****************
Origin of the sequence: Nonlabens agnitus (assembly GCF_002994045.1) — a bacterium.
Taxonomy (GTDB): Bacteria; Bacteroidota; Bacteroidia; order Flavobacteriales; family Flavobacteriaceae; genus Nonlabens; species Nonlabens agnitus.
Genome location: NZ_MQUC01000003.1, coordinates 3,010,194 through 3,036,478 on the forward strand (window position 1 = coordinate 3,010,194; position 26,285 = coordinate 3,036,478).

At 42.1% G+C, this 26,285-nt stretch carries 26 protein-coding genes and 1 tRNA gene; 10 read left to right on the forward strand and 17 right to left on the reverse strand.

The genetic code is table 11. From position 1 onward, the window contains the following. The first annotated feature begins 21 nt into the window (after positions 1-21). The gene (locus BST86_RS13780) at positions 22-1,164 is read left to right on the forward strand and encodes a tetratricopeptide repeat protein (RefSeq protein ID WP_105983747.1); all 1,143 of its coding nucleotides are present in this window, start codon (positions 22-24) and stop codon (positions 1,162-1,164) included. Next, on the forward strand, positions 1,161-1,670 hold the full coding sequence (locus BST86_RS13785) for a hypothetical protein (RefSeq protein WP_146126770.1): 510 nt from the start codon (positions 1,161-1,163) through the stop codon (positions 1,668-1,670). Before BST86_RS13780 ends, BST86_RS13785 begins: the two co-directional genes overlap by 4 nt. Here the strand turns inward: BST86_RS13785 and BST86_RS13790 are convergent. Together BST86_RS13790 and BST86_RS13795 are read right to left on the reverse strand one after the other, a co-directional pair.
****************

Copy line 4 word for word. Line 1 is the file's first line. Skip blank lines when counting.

At 42.1% G+C, this 26,285-nt stretch carries 26 protein-coding genes and 1 tRNA gene; 10 read left to right on the forward strand and 17 right to left on the reverse strand.